Hours before a handful of protesters picketed outside Ward 4 Walmart developer Dick Knapp's house, the supercompany received a stamp of approval from the highest hand in the land: Michelle Obama, in her new role as the nation's healthy food guru. She appeared at THEARC in Congress Heights yesterday for the launch of Walmart's nationwide initiative to reduce sugar and sodium in their house brand foods, as well as eliminate the cost premium for healthier options, like whole grains.
The announcement is the result of a year of discussions with the White House, and administration officials stood solidly behind it.
“We’re not just aligning ourselves with one company; we’re aligning ourselves with people who are stepping up as leaders to take this country to a healthier place,” White House chef Sam Kass told the New York Times.
Of course, there seemed to be not a whiff of recognition of how conflicted D.C. residents have been over the impending presence of Walmart in their own city. Despite the undoubtedly welcome addition of affordable, healthy food, the influence of a Walmart on the local business community is more ambiguous, the labor track record more spotty. In this regard, Walmart is like China: In front of cameras, you have to be polite and celebrate successes, while pressuring them behind closed doors on thornier issues (though in this regard, Barack beat out Michelle this week, with a public rap on China's human rights record). Notably, however, the White House isn't going big with the publicity on this one–no photos from the event have shown up on Whitehouse.gov, and there's no mention of the Walmart partnership on Michelle's Let's Move initiative website.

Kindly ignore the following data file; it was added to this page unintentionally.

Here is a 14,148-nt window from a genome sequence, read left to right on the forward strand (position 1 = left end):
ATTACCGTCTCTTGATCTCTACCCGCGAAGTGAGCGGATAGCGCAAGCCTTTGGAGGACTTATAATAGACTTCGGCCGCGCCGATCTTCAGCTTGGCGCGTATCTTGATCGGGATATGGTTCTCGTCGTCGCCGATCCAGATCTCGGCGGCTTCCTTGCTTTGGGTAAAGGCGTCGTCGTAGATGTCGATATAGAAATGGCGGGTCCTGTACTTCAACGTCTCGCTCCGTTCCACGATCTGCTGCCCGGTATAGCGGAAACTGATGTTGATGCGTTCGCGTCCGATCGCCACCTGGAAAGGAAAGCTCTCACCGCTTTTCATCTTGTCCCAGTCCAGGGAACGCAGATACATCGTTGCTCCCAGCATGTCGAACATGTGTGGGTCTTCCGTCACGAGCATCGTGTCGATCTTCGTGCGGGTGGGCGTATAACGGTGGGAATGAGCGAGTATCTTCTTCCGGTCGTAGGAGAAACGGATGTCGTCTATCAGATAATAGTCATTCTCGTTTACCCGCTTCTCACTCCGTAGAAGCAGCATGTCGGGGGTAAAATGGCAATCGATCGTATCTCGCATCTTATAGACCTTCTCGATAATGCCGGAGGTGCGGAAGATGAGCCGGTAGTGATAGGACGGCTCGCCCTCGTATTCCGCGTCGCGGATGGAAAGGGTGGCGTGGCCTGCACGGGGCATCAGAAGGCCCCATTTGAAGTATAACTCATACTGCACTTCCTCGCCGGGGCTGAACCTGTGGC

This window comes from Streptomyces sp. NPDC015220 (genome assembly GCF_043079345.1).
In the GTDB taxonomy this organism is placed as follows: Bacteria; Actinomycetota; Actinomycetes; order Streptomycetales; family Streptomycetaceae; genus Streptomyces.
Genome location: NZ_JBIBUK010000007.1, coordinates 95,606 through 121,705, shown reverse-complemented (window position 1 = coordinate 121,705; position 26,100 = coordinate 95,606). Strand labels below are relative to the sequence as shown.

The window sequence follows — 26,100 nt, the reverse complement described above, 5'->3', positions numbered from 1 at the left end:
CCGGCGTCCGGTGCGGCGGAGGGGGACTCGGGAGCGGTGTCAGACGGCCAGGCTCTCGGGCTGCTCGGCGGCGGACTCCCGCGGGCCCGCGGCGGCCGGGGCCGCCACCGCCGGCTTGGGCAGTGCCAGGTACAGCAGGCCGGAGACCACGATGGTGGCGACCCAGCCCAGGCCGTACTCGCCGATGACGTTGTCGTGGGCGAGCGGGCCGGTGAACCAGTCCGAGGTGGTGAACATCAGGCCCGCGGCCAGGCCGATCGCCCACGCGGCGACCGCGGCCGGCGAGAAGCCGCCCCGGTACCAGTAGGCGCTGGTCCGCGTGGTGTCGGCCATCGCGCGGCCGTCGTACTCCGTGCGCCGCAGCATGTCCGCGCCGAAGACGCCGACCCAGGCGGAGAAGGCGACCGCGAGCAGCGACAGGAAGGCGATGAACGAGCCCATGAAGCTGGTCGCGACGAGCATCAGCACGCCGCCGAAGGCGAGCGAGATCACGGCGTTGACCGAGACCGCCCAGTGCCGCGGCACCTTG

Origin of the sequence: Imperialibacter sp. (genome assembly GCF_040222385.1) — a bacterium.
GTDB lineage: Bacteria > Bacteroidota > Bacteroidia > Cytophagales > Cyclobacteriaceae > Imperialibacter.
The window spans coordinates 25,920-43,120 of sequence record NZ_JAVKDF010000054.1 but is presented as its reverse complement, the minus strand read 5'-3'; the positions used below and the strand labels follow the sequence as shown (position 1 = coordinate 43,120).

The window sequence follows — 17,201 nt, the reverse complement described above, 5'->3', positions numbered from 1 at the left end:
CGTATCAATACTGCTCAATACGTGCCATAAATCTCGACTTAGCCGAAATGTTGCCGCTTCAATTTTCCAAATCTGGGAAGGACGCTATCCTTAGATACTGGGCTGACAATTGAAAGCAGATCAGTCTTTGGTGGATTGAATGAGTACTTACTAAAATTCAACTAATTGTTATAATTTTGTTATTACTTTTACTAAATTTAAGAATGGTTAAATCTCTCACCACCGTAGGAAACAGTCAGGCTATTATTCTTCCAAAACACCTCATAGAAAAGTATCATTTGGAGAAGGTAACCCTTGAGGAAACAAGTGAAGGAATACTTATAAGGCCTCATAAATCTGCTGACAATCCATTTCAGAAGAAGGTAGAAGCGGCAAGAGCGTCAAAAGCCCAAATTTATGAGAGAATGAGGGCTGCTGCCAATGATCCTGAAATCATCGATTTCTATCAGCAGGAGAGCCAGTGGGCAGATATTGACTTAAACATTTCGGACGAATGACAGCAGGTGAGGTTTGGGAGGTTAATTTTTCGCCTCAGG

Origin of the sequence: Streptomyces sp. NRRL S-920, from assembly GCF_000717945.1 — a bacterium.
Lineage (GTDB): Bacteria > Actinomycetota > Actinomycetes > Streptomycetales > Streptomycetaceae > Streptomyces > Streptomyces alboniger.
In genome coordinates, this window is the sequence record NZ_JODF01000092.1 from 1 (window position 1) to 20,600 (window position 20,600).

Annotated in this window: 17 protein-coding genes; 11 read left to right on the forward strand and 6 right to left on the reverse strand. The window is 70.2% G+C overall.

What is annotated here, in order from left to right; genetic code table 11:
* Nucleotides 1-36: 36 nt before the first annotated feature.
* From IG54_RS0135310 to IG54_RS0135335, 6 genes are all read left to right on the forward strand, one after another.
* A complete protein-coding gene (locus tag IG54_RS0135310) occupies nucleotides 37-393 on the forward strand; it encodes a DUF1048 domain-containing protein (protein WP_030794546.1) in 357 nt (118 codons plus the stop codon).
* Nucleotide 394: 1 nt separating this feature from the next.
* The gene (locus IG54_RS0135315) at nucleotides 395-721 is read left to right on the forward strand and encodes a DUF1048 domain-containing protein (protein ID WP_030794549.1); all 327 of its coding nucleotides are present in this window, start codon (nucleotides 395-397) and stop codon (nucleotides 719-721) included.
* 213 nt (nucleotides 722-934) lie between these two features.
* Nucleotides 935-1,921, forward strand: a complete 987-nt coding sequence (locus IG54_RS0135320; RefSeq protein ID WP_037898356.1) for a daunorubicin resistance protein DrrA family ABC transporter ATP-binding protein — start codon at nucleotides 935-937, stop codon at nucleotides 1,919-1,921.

Still, at least one District foodie was sorely disillousioned by Michelle's decision. "Wal-Mart using #ShockDoctrine to enter DC market," tweeted Busboys and Poets owner Andy Shallal, who leads Think Local First D.C. "Their PR machine is amazing – Michelle Obama!? What next Jesus!?"
Photo from Walmart's Facebook page.